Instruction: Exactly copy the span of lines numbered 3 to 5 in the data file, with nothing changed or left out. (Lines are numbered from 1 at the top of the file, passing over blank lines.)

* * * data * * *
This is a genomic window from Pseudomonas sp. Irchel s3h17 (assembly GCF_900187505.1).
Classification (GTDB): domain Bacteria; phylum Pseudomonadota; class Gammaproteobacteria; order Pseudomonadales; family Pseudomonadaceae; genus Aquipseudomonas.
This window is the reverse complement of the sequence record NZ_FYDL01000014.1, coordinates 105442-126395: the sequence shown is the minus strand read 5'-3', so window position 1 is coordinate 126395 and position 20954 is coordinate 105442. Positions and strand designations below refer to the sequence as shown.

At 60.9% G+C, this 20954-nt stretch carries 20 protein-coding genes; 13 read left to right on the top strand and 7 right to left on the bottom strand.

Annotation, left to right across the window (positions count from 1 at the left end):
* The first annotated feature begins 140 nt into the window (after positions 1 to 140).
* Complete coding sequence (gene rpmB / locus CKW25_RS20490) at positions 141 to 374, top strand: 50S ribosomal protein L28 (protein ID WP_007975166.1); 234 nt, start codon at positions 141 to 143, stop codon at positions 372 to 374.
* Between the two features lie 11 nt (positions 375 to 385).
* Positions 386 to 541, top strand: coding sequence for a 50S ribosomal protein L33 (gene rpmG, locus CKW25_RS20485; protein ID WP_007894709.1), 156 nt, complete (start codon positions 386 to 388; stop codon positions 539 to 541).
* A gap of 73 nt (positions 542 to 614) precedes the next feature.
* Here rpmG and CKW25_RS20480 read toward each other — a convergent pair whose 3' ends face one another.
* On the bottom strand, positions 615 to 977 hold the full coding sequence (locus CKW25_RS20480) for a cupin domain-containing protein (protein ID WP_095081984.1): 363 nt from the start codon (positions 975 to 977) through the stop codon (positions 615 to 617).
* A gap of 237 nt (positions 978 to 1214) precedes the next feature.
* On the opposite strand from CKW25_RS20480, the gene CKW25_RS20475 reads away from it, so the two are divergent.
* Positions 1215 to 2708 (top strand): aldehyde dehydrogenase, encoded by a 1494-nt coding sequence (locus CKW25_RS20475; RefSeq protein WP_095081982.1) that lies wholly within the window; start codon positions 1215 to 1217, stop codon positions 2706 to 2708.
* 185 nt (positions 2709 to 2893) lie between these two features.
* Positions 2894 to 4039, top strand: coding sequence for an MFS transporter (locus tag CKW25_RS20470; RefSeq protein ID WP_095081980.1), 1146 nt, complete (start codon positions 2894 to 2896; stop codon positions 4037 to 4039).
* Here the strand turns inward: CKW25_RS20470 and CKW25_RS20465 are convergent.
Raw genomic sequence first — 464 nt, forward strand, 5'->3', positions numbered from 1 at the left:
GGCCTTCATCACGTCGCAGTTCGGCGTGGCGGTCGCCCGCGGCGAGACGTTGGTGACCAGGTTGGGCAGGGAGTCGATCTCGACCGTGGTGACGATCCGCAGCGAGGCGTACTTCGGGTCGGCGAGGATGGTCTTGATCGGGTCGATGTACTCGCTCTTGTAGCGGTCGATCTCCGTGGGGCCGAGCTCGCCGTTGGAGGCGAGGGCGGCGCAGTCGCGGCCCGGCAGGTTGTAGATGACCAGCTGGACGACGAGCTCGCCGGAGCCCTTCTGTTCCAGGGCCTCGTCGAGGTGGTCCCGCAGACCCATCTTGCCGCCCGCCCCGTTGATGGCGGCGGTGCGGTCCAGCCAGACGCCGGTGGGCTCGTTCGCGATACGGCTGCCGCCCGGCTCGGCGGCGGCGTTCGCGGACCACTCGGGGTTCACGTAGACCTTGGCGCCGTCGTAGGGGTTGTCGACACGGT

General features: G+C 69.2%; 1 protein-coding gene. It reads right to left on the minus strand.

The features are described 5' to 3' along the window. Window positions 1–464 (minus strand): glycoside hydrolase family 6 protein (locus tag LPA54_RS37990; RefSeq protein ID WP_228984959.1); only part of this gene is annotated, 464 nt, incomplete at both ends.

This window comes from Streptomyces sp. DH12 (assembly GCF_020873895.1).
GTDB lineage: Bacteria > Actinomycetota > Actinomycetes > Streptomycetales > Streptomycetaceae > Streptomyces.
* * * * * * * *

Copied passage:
This window is the reverse complement of the sequence record NZ_FYDL01000014.1, coordinates 105442-126395: the sequence shown is the minus strand read 5'-3', so window position 1 is coordinate 126395 and position 20954 is coordinate 105442. Positions and strand designations below refer to the sequence as shown.

At 60.9% G+C, this 20954-nt stretch carries 20 protein-coding genes; 13 read left to right on the top strand and 7 right to left on the bottom strand.

Annotation, left to right across the window (positions count from 1 at the left end):